When you think of public lands, what image comes to mind? Perhaps your mind wanders to the familiar path of a hiking trail, a favorite family camp site, a scenic lookout over a breathtaking landscape, or a proud national monument. For many of us, these experiences in wilderness form important steps in our faith journey as we encounter the divine in nature and can often find a much needed sense of peace in these places.

Martin Luther once said that “God writes the gospel not in the Bible alone, but on trees, and flowers, and clouds, and stars.” Connecting with this message in the natural world enhances our relationship with the Creator as it grounds our faith in a physical place where wonder and awe remind us of God’s presence. Wilderness also provides a source of Sabbath rest where we can escape the trials and labors of our everyday life and reconnect with our religious heritage.

Not only do we benefit from the spiritual and recreational fulfillment that comes from public lands, but we are also called to be faithful stewards of God’s lands that have been entrusted to our care. Unfortunately, these beautiful spaces that we hold dear are at risk. Oil and gas development on and privatization of public lands is increasing, so  it is very important to be sure our representatives know how much this land means to us from a spiritual standpoint.

This means that, once again, it’s time for the faith community to raise our voice for creation care by speaking with our elected officials!

A fantastic group of eight faith leaders living in the 8th Congressional district met with US Representative Dave Reichert on November 5 in his district office in Issaquah, WA. The meeting emphasized the spiritual value of wilderness for the faith community and expressed thanks for the Congressman’s longstanding dedication to our lands -- especially his hard work in designating and expanding the Alpine Lakes Wilderness Area. Five out of the eight people of faith present were under age 35 (including me!), demonstrating the importance of public lands for younger generations who increasingly seek their spiritual practice through nature.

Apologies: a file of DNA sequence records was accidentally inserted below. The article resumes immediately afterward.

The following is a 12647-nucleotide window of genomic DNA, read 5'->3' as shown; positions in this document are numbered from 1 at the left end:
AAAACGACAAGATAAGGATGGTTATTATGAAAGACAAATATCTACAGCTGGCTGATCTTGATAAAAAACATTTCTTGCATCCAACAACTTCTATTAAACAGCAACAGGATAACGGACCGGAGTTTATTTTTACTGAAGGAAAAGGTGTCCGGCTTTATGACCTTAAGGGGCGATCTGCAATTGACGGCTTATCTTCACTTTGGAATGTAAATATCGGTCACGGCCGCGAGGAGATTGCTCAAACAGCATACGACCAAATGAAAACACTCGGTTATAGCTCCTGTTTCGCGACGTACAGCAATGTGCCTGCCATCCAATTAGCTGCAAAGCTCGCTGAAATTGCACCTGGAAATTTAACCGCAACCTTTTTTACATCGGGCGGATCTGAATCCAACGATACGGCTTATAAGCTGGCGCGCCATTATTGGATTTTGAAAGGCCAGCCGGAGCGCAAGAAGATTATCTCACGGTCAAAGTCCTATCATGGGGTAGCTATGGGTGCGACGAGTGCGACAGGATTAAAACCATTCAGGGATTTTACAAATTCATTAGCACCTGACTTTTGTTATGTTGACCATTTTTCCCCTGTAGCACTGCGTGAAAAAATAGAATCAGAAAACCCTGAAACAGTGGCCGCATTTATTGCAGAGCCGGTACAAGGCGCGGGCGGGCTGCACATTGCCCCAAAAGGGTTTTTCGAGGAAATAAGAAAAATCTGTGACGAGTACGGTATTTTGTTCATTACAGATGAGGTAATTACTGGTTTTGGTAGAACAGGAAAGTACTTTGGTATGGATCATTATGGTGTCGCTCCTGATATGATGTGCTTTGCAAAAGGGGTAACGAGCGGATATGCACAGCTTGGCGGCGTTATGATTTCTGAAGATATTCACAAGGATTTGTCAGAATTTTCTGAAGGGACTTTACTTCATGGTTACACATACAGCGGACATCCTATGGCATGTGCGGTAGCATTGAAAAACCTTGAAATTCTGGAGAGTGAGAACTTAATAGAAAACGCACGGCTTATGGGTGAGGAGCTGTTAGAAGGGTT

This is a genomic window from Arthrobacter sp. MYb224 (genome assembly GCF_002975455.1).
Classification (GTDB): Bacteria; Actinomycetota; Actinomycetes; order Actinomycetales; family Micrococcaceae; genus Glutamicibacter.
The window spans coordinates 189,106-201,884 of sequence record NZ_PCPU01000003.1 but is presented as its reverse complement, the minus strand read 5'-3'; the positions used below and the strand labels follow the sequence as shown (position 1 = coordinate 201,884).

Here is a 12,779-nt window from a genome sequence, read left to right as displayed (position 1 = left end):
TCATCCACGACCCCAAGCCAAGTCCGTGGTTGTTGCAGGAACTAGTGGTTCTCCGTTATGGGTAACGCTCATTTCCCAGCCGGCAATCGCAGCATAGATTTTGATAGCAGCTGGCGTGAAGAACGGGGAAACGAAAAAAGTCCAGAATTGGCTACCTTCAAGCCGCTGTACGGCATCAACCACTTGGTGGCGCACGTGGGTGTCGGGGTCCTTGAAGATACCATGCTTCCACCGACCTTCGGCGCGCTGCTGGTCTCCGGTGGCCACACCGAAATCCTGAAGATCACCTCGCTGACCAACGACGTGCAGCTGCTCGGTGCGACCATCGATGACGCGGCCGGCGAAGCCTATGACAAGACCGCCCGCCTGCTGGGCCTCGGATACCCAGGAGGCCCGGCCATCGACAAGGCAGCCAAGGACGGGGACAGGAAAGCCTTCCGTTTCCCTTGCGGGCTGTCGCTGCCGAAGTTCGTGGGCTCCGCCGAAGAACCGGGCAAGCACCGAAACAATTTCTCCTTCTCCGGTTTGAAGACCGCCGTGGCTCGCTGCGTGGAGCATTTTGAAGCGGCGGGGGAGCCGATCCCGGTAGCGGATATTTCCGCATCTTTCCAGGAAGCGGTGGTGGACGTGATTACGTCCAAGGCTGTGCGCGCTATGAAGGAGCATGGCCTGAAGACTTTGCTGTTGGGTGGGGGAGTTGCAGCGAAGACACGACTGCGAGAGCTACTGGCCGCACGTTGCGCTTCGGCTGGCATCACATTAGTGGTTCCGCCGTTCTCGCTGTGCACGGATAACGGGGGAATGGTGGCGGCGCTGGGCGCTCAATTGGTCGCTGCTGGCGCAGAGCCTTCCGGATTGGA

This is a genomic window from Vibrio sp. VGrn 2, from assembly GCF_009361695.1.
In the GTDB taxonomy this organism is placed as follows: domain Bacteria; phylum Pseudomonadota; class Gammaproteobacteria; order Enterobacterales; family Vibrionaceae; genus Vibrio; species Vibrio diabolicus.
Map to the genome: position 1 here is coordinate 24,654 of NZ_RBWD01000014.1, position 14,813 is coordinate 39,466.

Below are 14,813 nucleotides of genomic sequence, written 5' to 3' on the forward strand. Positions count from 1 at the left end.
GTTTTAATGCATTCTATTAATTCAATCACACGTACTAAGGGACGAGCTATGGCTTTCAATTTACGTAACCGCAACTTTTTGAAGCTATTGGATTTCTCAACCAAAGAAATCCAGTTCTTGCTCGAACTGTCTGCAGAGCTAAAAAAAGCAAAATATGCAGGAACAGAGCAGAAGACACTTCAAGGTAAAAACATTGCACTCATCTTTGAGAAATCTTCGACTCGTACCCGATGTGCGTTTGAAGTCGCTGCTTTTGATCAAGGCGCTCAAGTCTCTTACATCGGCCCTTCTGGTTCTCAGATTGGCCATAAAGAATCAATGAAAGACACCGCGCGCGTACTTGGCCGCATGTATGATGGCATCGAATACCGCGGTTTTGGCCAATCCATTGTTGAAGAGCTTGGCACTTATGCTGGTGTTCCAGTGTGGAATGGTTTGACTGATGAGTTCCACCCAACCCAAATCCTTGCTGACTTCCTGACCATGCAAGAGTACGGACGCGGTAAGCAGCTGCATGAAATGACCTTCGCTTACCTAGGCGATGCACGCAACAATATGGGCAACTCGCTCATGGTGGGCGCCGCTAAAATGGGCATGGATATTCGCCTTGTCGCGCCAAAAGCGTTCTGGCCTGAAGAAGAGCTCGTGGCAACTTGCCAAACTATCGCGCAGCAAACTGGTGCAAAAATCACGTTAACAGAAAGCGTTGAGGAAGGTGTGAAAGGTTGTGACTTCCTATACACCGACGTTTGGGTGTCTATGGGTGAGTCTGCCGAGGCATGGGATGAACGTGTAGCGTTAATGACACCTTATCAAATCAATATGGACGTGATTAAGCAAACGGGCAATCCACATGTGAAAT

The Earth Ministry members who participated in the meeting approached the topic of public lands from a variety of perspectives. In explaining why people of faith value our lands, participants shared stories of laying down their emotional and spiritual burdens in the nearby Alpine Lakes Wilderness Area, participating in restoration projects that rely on the Land and Water Conservation Fund, and the importance of experiences in nature for today’s youth. The group addressed the bipartisan cooperation exemplified by past US Presidents designating new national monuments under the Antiquities Act and asked Congressman Reichert to oppose any amendments to weaken the Act. Our group also weighed in on the need to keep public lands in public hands and to keep conservation on equal ground with oil and gas development.

These stories set a tone of respect and care for creation that Representative Reichert responded to very positively as he articulated that he shares our values as people of faith. The meeting was both uplifting and promising as it expressed gratitude and focused on requests that affirm protection of our public lands.

In the words of Woody Guthrie, “this land is your land, this land is my land.” So let’s come together to protect our public lands for all of God’s children to enjoy today and tomorrow.

In peace,